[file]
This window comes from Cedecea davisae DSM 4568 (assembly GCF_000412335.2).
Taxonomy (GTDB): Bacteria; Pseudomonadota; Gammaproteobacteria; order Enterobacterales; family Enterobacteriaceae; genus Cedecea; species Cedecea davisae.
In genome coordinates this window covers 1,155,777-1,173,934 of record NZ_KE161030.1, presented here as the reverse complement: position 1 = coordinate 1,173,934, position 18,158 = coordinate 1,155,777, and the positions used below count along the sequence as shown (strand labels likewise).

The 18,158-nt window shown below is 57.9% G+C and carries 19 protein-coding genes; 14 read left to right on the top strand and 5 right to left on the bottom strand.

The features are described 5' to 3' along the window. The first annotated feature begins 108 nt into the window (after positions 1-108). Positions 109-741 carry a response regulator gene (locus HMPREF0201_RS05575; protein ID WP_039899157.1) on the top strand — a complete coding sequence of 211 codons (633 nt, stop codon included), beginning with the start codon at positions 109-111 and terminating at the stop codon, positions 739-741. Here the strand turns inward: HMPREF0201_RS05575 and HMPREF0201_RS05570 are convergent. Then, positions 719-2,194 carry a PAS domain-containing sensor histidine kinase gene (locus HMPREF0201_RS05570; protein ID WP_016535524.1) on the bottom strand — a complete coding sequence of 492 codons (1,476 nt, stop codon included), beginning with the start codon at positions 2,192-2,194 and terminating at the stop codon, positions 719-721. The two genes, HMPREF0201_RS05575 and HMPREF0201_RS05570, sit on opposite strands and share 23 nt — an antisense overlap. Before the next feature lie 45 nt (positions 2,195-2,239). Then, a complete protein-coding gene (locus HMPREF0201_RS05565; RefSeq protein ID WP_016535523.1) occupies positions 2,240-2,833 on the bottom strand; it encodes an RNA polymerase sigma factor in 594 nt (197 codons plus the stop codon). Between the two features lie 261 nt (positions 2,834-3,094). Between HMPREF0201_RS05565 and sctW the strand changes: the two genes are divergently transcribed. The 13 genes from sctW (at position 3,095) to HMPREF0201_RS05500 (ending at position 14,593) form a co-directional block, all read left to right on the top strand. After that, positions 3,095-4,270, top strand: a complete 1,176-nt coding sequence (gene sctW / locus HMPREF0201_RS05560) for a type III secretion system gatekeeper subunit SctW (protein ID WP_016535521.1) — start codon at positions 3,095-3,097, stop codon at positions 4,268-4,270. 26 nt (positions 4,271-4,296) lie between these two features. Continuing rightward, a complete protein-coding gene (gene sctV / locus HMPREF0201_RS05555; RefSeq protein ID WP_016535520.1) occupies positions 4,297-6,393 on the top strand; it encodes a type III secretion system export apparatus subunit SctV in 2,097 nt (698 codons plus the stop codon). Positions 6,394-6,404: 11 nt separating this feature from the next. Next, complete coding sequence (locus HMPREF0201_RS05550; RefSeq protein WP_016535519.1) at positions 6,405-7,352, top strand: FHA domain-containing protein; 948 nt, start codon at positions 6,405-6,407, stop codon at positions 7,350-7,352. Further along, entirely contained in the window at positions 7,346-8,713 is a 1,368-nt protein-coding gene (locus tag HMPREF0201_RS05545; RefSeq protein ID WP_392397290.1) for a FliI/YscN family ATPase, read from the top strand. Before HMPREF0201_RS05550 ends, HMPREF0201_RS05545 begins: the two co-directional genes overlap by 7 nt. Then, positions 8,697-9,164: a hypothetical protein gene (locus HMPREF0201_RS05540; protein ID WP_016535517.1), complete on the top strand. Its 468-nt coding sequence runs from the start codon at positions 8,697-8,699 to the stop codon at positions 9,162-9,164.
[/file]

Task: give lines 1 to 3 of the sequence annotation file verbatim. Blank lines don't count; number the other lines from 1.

This window comes from Cedecea davisae DSM 4568 (assembly GCF_000412335.2).
Taxonomy (GTDB): Bacteria; Pseudomonadota; Gammaproteobacteria; order Enterobacterales; family Enterobacteriaceae; genus Cedecea; species Cedecea davisae.
In genome coordinates this window covers 1,155,777-1,173,934 of record NZ_KE161030.1, presented here as the reverse complement: position 1 = coordinate 1,173,934, position 18,158 = coordinate 1,155,777, and the positions used below count along the sequence as shown (strand labels likewise).